You first hear its cry – a sharp, mournful “wee-loo” as night sets. Then, if you are lucky as I was recently to be in an open-sided tent kitchen in the northern Australian bush, the curlew appears, almost on cue at about 7 o’clock, when dinner is ready.
A surprisingly large bird – a kind of mini-stork – it materialises out of the dark on hesitant, quiet feet. A grey and pale-coloured body with black streaks ends in an implausible short beak and big, doleful eyes. It slowly walked the perimeter of the kitchen, looking in for any scraps it would no doubt snaffle once the humans had finished and left.
Every night when I cooked, the siren of the bush stone curlew announced its presence somewhere in the she-oak scrub nearby. Then came the sight of the bird and its cautious long-legged stepping round the outside of the kitchen, its eyes, as if painted onto the body, always still.
I was reminded of the curlew when I came across a newspaper review of a book called Birds and People, by Mark Cocker and David Tipling. The book examines the relationship between birds and people, exploring the wonder birds have held for us over the millennia, the power of certain birds in our imagination, as well as the ways we have used and abused many species. One salient quote is mentioned: “Birds dwell at the heart of the human experience, furnishing us with an imaginative and symbolic resource that is as limitless as their fund of flesh and feathers.”
I mused on that quote and thought of the bush stone curlew. I first saw the bird only recently and I know practically nothing about it, but its strangeness and otherness were what struck me most. Perhaps the story of the curlew appears in local Aboriginal myth. Maybe its habits are well known to ornithologists, and ecologists have mapped out its role in the local environment. But I would wager that no matter how familiar you are with it, the bird would still be strange and other.
There’s something that we need to remind ourselves often in our inquisitive Western culture: the more we know, the greater the mystery. That is, as our understanding of reality grows, so too in proportion grows that which is unknown. It’s like opening the door to a room and noticing that there’s a door at the far end of it; opening that door reveals another room with a door, which opens into yet another ... and so on. At some point, the realisation dawns that there is a never-ending process of unfoldment going on attended by mystery, an uncertainty not only about what awaits behind the next door, but the meaning of the process itself.
An experience of otherness can be deeply humbling. Birds do indeed “dwell at the heart of human experience”, we have evolved with them and share a common ancestor many millions of years ago, but they are also other. They are another life form that exists in its own right independent of our needs and whatever uses we may want from them. An important paradox lies here: though all life is one, it is also multiple. Though at certain times and in certain states of consciousness we can experience the oneness of life, we must never lose sight of the various forms it can take, of the amazing multiplicity of vessels in which it is carried.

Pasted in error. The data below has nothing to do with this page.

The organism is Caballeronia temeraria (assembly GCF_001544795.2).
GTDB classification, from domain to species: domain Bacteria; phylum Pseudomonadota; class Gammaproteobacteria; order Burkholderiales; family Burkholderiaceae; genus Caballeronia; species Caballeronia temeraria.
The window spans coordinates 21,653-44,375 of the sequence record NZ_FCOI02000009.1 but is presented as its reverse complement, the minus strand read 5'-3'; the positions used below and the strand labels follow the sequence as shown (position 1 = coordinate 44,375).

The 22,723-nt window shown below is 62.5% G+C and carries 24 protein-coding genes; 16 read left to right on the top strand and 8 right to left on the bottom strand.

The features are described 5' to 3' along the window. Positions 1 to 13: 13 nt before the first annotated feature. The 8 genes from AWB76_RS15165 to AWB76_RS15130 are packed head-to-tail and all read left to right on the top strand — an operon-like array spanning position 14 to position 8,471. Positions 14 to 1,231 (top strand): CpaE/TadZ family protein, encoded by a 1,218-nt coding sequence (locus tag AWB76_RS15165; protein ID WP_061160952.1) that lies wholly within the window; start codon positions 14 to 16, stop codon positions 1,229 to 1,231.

This is important because our culture has become intensely human-centred. Empowered by science and technology, we believe we control our destiny and that all other life should serve us. We are the masters of planet Earth. In ages past we were much more attuned to mystery – humble before the awesome nature of the divine and its manifestations all around us. Whether it was God or multiple gods or sacred groves, rocks or animals, we existed in relationship with other powerful beings or energies. Our own power was kept in some state of balance. Now, there seems no limit to the human capacity for mastery and domination.
The falsehood of absolute human power has become increasingly apparent in recent decades as we destroy life on Earth through rampant industrialisation, overpopulation and overconsumption; the more mastery we attain the more tenuous existence on the planet becomes, including for our own species. The truth is that we are not in control and never will be – the ultimate nature of power is quite beyond the human. If we are to live in balance, we must rediscover otherness as a dynamic reality in the universe. That means an acceptance of the unknown and the unknowable as a constant presence in human affairs and in everything. It also means a relationship of respect with that otherness.
I think again of that peculiar bird of the night, the bush stone curlew. In some sense it can never be known, never adequately categorised or catalogued, and perhaps never fully appreciated unless with an openness to mystery. But then, the same could be said for all that is best in life.